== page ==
The old saw “like father, like son” doesn’t hold water when it comes to fish. During their earliest stages of life, many baby fish eat different foods from their parents, live in different habitats, and contend with a slew of predators that see small fry as a perfect snack.
Because of this, fish larvae can look so unlike adults that even scientists can be stumped when trying to identify their species. Below, learn about four of the most extreme transformations from baby to adult fish — and find out why these youngsters need such puzzling “disguises” to survive.
For almost a century, this transparent, leaf-shaped creature and other animals like it had a bad case of mistaken identity. At first, scientists put these fish into their own genus, Leptocephalus — literally “slime head” — and assumed each type represented its own distinct species. Only in 1817 did biologists realize that these see-through animals were actually the larval stage of eels like conger, garden, or moray eels.
Baby eels have several traits that make them a headache to study.
First, they’re only a few tissue layers thick and filled with a transparent jelly, making it hard for predators and scientists to spot them. And second, they can also grow unusually big for larvae — up to 1 meter (3 feet) long. One Danish research vessel reportedly captured a 1.8 meter (6 foot) specimen in 1930. Because they are well-developed, strong swimmers, they’re better able to avoid researchers’ nets compared to the millimeters-long larvae of other types of fish.
But the main mystery around eel larvae is their odd anatomy. The only physical trait that marine eels keep constant throughout their transformation from babies to adults are blocks of muscle that match the number of vertebrae they’ll have when fully grown.
If that makes it sound like it’s next to impossible to know the species of a “slime head” just by looking at it — it is. Scientists once had to capture a leptocephalus and raise it to adulthood to figure out its species. Now, genetic identification can do the trick.
Baby flatfish such as flounder or halibut have elaborate fins and filaments that disappear as they mature. But the oddest thing about flatfish larvae is how they’re strange for being “normal.” Right after it hatches, a flatfish looks like a standard, symmetrical fish, with one eye and either side of its head.
But at about a month of age, the larva’s skull starts to transform. Bones twist and soften, connective tissue thickens, and one eye migrates over the top of the head and joins its partner on the other side.
With both eyes jammed together on one side of its body, the fish settles on the seafloor to live out its adult life as an ambush predator. This extreme metamorphosis makes flatfish the most asymmetrical group of vertebrates around.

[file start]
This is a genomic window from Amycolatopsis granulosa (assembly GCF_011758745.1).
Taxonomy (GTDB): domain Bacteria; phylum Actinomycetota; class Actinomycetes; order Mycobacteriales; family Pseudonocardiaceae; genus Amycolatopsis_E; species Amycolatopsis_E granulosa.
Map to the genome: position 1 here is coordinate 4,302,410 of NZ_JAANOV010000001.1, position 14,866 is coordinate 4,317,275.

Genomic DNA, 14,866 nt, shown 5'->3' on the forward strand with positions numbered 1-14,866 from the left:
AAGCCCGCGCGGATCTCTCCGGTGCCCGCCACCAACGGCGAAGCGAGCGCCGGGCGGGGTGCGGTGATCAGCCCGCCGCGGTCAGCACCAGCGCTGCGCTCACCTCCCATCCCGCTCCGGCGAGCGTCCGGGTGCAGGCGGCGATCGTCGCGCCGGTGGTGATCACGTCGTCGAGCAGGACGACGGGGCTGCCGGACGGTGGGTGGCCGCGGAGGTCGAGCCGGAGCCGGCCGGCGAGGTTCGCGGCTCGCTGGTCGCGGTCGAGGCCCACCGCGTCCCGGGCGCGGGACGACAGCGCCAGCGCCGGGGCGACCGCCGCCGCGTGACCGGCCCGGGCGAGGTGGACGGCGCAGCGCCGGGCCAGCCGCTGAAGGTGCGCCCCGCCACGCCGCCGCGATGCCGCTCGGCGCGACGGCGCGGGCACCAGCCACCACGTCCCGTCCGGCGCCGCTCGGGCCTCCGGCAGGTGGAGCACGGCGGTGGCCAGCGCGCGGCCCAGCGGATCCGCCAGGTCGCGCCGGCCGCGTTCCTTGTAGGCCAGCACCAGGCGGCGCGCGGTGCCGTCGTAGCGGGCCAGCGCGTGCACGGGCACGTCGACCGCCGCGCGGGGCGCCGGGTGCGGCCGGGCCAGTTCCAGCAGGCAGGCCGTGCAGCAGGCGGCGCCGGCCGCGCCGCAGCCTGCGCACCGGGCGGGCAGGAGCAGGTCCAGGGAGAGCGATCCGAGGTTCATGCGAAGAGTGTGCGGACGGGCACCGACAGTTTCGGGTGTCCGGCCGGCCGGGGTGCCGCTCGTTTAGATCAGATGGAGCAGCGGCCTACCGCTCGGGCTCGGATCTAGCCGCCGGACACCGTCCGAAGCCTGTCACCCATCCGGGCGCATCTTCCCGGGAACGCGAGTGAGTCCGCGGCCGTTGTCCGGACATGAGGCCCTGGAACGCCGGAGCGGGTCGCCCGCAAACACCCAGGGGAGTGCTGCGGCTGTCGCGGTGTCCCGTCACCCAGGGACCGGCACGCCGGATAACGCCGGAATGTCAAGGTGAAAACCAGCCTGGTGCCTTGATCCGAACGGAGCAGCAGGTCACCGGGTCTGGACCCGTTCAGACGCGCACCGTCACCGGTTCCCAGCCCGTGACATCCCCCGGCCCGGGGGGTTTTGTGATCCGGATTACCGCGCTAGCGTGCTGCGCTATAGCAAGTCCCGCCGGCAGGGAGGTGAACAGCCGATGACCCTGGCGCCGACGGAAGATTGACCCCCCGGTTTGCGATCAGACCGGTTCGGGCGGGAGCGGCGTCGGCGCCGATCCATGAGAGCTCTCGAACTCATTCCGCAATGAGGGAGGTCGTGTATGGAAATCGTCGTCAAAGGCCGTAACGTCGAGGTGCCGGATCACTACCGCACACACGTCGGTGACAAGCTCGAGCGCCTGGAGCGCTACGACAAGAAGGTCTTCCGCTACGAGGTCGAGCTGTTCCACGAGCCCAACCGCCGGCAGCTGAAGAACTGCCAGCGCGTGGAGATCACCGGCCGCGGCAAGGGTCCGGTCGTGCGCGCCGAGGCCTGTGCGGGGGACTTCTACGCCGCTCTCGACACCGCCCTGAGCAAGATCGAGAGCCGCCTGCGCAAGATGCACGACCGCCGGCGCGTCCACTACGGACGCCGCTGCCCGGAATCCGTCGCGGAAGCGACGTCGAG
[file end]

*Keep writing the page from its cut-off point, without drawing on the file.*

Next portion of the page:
Basslets in the Liopropoma genus are small, colorful members of the grouper family. As adults, they sport vivid stripes and spots, and settle into secretive lives in the crevasses of coral reefs. But when they’re larvae, they drift in the open ocean as part of the huge number of tiny species that make up the plankton community.
Unlike the streamlined adults, baby basslets boast flamboyant spines and banner-like filaments. The purpose of these ornaments is unknown, but they likely help the larva look bigger than it really is. Or, they may trick predators into attacking the filaments instead of the basslet.
As with eels, it can be impossible to tell from appearance alone which larvae will grow up to be what kind of adult. Researchers instead rely on DNA sequencing to figure out if they’ve found a candy basslet (Liopropoma carmabi), a peppermint basslet (Liopropoma rubre), or something else entirely.
“Something else entirely” ended up being the answer for one unusual baby basslet decked out with seven spines along its back. After analyzing its DNA, scientists discovered that the orange-and-white larva belonged to a brand new species, the yellow-spotted golden bass (Liopropoma olneyi). When they hit adulthood, juvenile golden bass lose their spines and gain a splash of bright yellow along their backs.
This 10 millimeter (0.5 inches) long prickly ball will eventually grow up to be one of the biggest — and weirdest — fish in the sea. An adult sharptail mola (Masturus lanceolatus) can get as long as 3.4 meters (11 feet) and can weigh up to 2,000 kilograms (4,400 pounds).
But size isn’t the strangest thing about these fish. They have no tail or ribs, and their spines are fused into an inflexible mass. Adults sprout a secondary “tail” that gives them their common name, although sharptail mola don’t actually use this triangular lobe for swimming. Instead, they get around by rowing the oar-like fins on their backs and bellies.
The sharptail mola’s close relative, the ocean mola (Mola mola), produces more eggs than any other vertebrate on earth — up to 300 million at a time. When these eggs hatch, the larvae weigh just one gram. In the years that follow, they can grow up to 60 million times bigger if they reach their maximum size.
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